Clues found to early lung transplant failure

(Washington University in St. Louis) Researchers at Washington University School of Medicine in St. Louis and Northwestern University have uncovered cells that flow into and harm the lung soon after transplant. The resulting dysfunction is the leading cause of early death after lung transplantation and contributes to organ rejection that can lead to death months or years later. The discovery, in mice, may lead to drug therapies that target the destructive cells.
Source: EurekAlert! - Medicine and Health - Category: International Medicine & Public Health Source Type: news

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The researchers have found a way to genetically modify tobacco plants to produce large quantities of collagen almost identical to the body ’s own.
Source: the Mail online | Health - Category: Consumer Health News Source Type: news
We report the case of a 51-year-old patient who underwent bilateral lung transplantation and presented with an unstable condition and sepsis 6 days after transplantation. The performed contrast enhanced spectral detector computed tomography (CT) using a dual-layer detector showed absence of perfusion in the left lung on iodine maps, although branches of the pulmonary artery were patent. This prompted retrospective evaluation of CT images and total venous occlusion of the left pulmonary veins was found. Here, iodine maps helped in raising conspicuity of loss of lung perfusion.
Source: Indian Journal of Radiology and Imaging - Category: Radiology Authors: Source Type: research
ConclusionWith an experienced team, and the proper equipment, on-ECMO air transport of critical patients over thousands of kilometers is today safely feasible.
Source: The Egyptian Journal of Critical Care Medicine - Category: Intensive Care Source Type: research
Authors: Bondeelle L, Bergeron A Abstract INTRODUCTION: Progress in allogeneic hematopoietic stem cell transplantation (HSCT) procedures have been associated with improved survival in HSCT recipients. However, they have also brought to light organ-specific complications, especially pulmonary complications. In this setting, pulmonary complications are consistently associated with poor outcomes, and improved management of these complications is required. Areas covered: We review the multiple infectious and noninfectious lung complications that occur both early and late after allogeneic HSCT. This includes the descrip...
Source: Expert Review of Respiratory Medicine - Category: Respiratory Medicine Tags: Expert Rev Respir Med Source Type: research
Source: The Journal of Heart and Lung Transplantation - Category: Transplant Surgery Source Type: research
Source: The Journal of Heart and Lung Transplantation - Category: Transplant Surgery Source Type: research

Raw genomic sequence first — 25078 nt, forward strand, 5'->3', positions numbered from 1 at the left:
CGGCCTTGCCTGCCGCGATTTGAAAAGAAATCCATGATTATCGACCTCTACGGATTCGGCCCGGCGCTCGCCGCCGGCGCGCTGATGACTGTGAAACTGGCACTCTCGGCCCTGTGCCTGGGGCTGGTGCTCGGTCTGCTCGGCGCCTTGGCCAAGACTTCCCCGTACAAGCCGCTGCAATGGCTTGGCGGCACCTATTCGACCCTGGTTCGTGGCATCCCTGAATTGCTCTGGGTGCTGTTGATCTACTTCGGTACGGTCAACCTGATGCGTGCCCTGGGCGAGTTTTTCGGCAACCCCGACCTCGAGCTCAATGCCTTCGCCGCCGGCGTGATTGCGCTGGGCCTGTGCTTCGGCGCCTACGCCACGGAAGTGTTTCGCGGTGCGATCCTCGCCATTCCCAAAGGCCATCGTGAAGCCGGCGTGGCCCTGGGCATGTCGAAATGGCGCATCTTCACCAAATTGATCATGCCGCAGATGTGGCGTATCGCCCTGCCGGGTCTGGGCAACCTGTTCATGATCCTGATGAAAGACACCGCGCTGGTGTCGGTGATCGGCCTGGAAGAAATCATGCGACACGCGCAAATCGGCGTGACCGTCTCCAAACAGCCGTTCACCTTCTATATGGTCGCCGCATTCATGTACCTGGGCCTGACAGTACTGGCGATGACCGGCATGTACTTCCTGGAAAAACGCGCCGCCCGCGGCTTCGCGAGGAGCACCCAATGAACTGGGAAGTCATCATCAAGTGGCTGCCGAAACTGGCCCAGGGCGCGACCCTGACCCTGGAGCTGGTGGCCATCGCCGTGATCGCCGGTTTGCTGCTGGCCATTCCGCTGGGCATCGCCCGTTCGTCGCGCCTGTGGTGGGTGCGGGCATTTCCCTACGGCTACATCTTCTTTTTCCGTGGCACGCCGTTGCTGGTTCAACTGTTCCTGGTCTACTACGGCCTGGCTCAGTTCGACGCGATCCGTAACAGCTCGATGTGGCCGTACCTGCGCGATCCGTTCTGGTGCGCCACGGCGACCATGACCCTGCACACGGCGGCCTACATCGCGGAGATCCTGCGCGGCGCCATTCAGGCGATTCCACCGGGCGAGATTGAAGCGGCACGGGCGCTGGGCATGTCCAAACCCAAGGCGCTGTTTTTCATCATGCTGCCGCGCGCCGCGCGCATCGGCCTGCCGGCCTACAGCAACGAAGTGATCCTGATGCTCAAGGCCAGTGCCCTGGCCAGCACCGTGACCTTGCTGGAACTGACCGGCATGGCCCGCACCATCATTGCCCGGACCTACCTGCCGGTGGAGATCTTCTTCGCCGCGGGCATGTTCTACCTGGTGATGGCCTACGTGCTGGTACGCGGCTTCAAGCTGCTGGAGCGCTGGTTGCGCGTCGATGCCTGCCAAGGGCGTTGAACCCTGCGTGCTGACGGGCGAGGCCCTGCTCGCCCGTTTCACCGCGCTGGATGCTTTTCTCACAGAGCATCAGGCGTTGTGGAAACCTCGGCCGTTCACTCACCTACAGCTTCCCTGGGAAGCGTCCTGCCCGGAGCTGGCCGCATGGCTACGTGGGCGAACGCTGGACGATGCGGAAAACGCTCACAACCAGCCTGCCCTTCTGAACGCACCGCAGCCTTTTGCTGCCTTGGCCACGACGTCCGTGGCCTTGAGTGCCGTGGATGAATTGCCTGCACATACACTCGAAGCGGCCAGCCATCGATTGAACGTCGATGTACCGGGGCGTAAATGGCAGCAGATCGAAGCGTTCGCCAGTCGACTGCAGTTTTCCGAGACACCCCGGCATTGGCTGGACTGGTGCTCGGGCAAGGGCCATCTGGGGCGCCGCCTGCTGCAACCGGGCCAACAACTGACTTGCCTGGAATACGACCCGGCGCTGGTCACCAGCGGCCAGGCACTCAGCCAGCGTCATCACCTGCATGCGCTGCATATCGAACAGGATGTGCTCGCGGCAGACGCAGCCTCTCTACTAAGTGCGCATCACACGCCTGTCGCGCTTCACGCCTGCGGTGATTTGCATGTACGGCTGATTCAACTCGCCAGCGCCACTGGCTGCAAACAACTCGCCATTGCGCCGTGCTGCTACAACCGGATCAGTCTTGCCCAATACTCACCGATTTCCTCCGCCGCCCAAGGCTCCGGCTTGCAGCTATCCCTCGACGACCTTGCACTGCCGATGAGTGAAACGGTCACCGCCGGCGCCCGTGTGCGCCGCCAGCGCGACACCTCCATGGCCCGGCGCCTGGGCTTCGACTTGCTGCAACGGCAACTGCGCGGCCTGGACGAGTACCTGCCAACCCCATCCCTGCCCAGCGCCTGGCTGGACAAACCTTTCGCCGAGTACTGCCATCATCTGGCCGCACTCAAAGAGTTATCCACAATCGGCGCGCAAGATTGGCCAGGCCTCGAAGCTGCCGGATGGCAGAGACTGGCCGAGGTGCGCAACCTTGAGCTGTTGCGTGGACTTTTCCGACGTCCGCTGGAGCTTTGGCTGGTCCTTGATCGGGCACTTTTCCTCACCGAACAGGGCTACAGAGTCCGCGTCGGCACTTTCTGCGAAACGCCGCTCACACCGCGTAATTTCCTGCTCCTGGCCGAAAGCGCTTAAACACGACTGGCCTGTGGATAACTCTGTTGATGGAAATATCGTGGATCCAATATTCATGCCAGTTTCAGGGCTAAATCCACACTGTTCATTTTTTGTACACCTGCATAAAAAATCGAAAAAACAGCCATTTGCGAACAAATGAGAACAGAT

Source: The Journal of Heart and Lung Transplantation - Category: Transplant Surgery Source Type: research
This article aims to increase awareness of IPF among cardiologists, providing an overview for cardiologists on the differenti al diagnosis of IPF from HF, and describing the signs and symptoms that would warrant referral to a pulmonologist with expertise in ILD. Once patients with IPF have received a diagnosis, cardiologists can have an important role in managing patients who are candidates for a lung transplant or those w ho develop pulmonary hypertension (PH). Group 3 PH is one of the most common cardiovascular complications diagnosed in patients with IPF, its prevalence varying between reports but most often cited as be...
Source: Advances in Therapy - Category: Drugs & Pharmacology Source Type: research
CONCLUSIONS: We generated a single cell atlas of pulmonary fibrosis. Using this atlas we demonstrated heterogeneity within alveolar macrophages and epithelial cells from subjects with pulmonary fibrosis. These results support the feasibility of discovery-based approaches using next generation sequencing technologies to identify signaling pathways for targeting in the development of personalized therapies for patients with pulmonary fibrosis. The dataset is available at PMID: 30554520 [PubMed - as supplied by publisher]
Source: American Journal of Respiratory and Critical Care Medicine - Category: Respiratory Medicine Authors: Tags: Am J Respir Crit Care Med Source Type: research
Publication date: January 2019Source: The Annals of Thoracic Surgery, Volume 107, Issue 1Author(s): Sarah Cullivan, Karen Redmond, Carole Ridge, Oisin J. O’ConnellA 21-year-old patient presented with a short history of fatigue and dyspnea on a background of double-lung transplantation for cystic fibrosis and preexisting chronic superior vena cava obstruction. Computed tomography of the chest demonstrated a 3-cm mass occluding the right pulmonary veins, with associated right upper and lower lobe pulmonary parenchymal infiltrates. Two invasive procedures were performed, with similar complications in both procedures.
Source: The Annals of Thoracic Surgery - Category: Cardiovascular & Thoracic Surgery Source Type: research
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